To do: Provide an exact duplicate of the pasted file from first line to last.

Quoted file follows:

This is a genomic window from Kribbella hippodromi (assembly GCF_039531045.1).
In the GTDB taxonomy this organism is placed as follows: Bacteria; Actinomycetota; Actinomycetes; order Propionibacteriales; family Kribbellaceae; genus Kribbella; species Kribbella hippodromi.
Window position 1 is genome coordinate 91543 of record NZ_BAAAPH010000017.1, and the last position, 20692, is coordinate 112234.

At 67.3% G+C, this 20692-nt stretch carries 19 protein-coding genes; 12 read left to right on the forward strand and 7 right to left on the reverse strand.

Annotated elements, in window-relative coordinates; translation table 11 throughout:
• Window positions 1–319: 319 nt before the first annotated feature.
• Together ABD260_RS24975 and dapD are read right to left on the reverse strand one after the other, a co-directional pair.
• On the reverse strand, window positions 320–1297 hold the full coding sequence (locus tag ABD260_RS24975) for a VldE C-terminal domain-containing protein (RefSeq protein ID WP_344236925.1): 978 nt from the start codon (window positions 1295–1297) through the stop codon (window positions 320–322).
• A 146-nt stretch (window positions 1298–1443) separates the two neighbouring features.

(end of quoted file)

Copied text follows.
This is a genomic window from Kribbella hippodromi (assembly GCF_039531045.1).
In the GTDB taxonomy this organism is placed as follows: Bacteria; Actinomycetota; Actinomycetes; order Propionibacteriales; family Kribbellaceae; genus Kribbella; species Kribbella hippodromi.
Window position 1 is genome coordinate 91543 of record NZ_BAAAPH010000017.1, and the last position, 20692, is coordinate 112234.

At 67.3% G+C, this 20692-nt stretch carries 19 protein-coding genes; 12 read left to right on the forward strand and 7 right to left on the reverse strand.

Annotated elements, in window-relative coordinates; translation table 11 throughout:
• Window positions 1–319: 319 nt before the first annotated feature.
• Together ABD260_RS24975 and dapD are read right to left on the reverse strand one after the other, a co-directional pair.
• On the reverse strand, window positions 320–1297 hold the full coding sequence (locus tag ABD260_RS24975) for a VldE C-terminal domain-containing protein (RefSeq protein ID WP_344236925.1): 978 nt from the start codon (window positions 1295–1297) through the stop codon (window positions 320–322).
• A 146-nt stretch (window positions 1298–1443) separates the two neighbouring features.